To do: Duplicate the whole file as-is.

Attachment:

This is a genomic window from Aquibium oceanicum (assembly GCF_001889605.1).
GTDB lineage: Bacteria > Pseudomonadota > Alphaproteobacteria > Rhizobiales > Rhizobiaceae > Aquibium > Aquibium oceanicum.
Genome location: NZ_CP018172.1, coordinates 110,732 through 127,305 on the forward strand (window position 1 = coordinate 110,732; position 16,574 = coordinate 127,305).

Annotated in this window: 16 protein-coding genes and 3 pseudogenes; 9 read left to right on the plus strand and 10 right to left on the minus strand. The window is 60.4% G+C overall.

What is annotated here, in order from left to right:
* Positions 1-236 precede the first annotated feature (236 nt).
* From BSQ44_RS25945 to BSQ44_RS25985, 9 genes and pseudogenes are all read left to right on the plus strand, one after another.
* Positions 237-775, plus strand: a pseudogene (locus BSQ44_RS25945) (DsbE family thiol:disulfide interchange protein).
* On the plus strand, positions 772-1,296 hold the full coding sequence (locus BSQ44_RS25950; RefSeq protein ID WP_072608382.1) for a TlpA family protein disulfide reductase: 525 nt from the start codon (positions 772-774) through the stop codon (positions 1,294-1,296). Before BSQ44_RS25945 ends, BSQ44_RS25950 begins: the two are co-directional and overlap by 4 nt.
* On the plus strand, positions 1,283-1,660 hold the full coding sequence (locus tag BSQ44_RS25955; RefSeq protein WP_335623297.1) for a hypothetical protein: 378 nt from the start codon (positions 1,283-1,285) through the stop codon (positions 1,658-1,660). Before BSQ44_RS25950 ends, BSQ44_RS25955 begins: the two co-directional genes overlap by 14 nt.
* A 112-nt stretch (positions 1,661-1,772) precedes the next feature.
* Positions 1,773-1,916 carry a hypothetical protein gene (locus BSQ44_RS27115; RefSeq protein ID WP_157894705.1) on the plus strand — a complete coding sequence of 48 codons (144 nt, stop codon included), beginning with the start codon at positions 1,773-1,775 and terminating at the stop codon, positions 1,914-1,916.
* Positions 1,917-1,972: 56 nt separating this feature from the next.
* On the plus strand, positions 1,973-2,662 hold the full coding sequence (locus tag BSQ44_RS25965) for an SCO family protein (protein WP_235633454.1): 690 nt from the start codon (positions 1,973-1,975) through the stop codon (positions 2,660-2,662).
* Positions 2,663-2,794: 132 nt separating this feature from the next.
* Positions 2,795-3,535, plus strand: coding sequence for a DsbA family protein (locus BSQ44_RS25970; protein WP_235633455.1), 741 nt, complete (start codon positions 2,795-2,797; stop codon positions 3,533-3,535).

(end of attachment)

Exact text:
This is a genomic window from Aquibium oceanicum (assembly GCF_001889605.1).
GTDB lineage: Bacteria > Pseudomonadota > Alphaproteobacteria > Rhizobiales > Rhizobiaceae > Aquibium > Aquibium oceanicum.
Genome location: NZ_CP018172.1, coordinates 110,732 through 127,305 on the forward strand (window position 1 = coordinate 110,732; position 16,574 = coordinate 127,305).

Annotated in this window: 16 protein-coding genes and 3 pseudogenes; 9 read left to right on the plus strand and 10 right to left on the minus strand. The window is 60.4% G+C overall.

What is annotated here, in order from left to right:
* Positions 1-236 precede the first annotated feature (236 nt).
* From BSQ44_RS25945 to BSQ44_RS25985, 9 genes and pseudogenes are all read left to right on the plus strand, one after another.
* Positions 237-775, plus strand: a pseudogene (locus BSQ44_RS25945) (DsbE family thiol:disulfide interchange protein).
* On the plus strand, positions 772-1,296 hold the full coding sequence (locus BSQ44_RS25950; RefSeq protein ID WP_072608382.1) for a TlpA family protein disulfide reductase: 525 nt from the start codon (positions 772-774) through the stop codon (positions 1,294-1,296). Before BSQ44_RS25945 ends, BSQ44_RS25950 begins: the two are co-directional and overlap by 4 nt.
* On the plus strand, positions 1,283-1,660 hold the full coding sequence (locus tag BSQ44_RS25955; RefSeq protein WP_335623297.1) for a hypothetical protein: 378 nt from the start codon (positions 1,283-1,285) through the stop codon (positions 1,658-1,660). Before BSQ44_RS25950 ends, BSQ44_RS25955 begins: the two co-directional genes overlap by 14 nt.
* A 112-nt stretch (positions 1,661-1,772) precedes the next feature.
* Positions 1,773-1,916 carry a hypothetical protein gene (locus BSQ44_RS27115; RefSeq protein ID WP_157894705.1) on the plus strand — a complete coding sequence of 48 codons (144 nt, stop codon included), beginning with the start codon at positions 1,773-1,775 and terminating at the stop codon, positions 1,914-1,916.
* Positions 1,917-1,972: 56 nt separating this feature from the next.
* On the plus strand, positions 1,973-2,662 hold the full coding sequence (locus tag BSQ44_RS25965) for an SCO family protein (protein WP_235633454.1): 690 nt from the start codon (positions 1,973-1,975) through the stop codon (positions 2,660-2,662).
* Positions 2,663-2,794: 132 nt separating this feature from the next.
* Positions 2,795-3,535, plus strand: coding sequence for a DsbA family protein (locus BSQ44_RS25970; protein WP_235633455.1), 741 nt, complete (start codon positions 2,795-2,797; stop codon positions 3,533-3,535).